Markets Overview

  • ASX SPI 200 futures little changed at 7,604.00
  • Dow Average little changed at 39,115.94
  • Aussie down 0.4% to 0.6537 per US$
  • U.S. 10-year yield rose 4.9bps to 4.2972%
  • Australia 3-year bond yield fell 7.1 bps to 3.72%
  • Australia 10-year bond yield fell 9.6 bps to 4.10%
  • Gold spot down 0.3% to $2,029.75
  • Brent futures up 1.3% to $82.67/bbl

Economic Events

  • 11:00: (AU) Australia to Sell A$150 Million 1% 2050 Inflation-Linked Bonds

The stock market lost steam near record highs as traders braced for a barrage of economic data and remarks from Federal Reserve speakers that will help shape the outlook for interest rates.

Wall Street is also keeping a close eye on how the market will manage to absorb heavy Treasury and corporate sales amid month-end positioning. US yields rose after Monday’s auctions of two-year and five-year government notes. Meantime, blue-chip companies in the US have sold a record $172 billion of bonds in February as they race to seize on investor demand amid a drop in borrowing costs.

As the economy comes back to the forefront, the Fed’s favored inflation gauge is projected to show the biggest increase in a year. Thursday’s core personal consumption expenditures price index will likely highlight the bumpy path the central bank faces in achieving its 2% target. Following a jump in both the consumer and the producer price indexes, the PCE would also validate recent Fedspeak underscoring officials are in no rush to cut rates.

Other News

Morgan Stanley and UBS Group AG’s Australian operations are paying male staff over 40% more than women on average, according to company level data released by the Australian government for the first time on Tuesday.

Units of Barrenjoey Capital Partners Pty Ltd. and Bank of America Corp. also have median gender pay gaps of a similar magnitude, in a sign of how deeply compensation differentials are entrenched in the finance industry despite years of high-profile diversity initiatives intended to narrow the chasm.

Similar disclosure programs in other countries have also shown substantial gaps: in Japan for example, women working for top banks earn little more than half the amount of their male colleagues.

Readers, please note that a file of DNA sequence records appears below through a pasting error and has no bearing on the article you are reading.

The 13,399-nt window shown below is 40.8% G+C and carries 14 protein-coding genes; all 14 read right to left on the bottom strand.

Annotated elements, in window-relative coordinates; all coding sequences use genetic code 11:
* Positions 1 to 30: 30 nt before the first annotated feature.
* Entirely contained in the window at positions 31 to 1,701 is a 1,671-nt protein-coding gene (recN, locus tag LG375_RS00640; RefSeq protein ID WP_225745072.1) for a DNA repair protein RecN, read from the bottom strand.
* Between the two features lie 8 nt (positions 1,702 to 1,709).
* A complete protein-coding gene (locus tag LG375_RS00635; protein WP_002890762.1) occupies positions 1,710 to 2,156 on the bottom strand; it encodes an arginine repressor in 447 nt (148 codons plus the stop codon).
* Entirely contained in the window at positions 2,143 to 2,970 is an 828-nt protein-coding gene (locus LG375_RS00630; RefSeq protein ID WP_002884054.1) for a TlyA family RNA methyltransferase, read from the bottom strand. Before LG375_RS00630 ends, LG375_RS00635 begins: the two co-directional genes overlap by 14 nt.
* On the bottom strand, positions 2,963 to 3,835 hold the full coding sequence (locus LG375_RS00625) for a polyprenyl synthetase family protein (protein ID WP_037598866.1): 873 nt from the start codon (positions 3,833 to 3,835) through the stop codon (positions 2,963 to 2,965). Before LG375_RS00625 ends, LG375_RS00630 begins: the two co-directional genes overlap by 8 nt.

“Meaningful and sustainable change will take time,” Morgan Stanley Australia Chief Executive Officer Richard Wagner said in an emailed statement, adding that the company is committed to addressing the gender pay gap “through development, retention and promotion of more women into senior roles.”

UBS declined to comment in advance of the report’s formal publication. Barrenjoey and BofA’s Merrill Lynch Australia didn’t respond to requests for comment.

Overall, the median renumeration gap across the financial and insurance services sector — a calculation which includes pension payments and bonuses — was 26%, data from the Workplace Gender Equality Agency shows. That was the second largest gap of all sectors analyzed, after construction.

The figures are part of a new, annual release of pay differentials for all companies with 100 or more local employees. The data excludes the compensation of CEOs and heads of business.

Other top shelf names with pay gaps above the sector average include Goldman Sachs Australia, Citigroup Australia, Commonwealth Bank of Australia and Westpac Banking Corp. While local stalwarts with better pay ratios than the rest of the industry include Australia & New Zealand Banking Group at 23% and Macquarie Group at 22%. National Australia Bank fared best out of the big Australian names with a median gap of 19% — in line with the overall national average across all industries.

“Transparency and accountability are critical for driving change,” said Finance Minister Katy Gallagher. “We are arming individuals and organizations with the evidence they need to take meaningful action to accelerate closing the gender pay gap in Australian workplaces.”

A full breakdown of all employer data is available on WGEA’s website.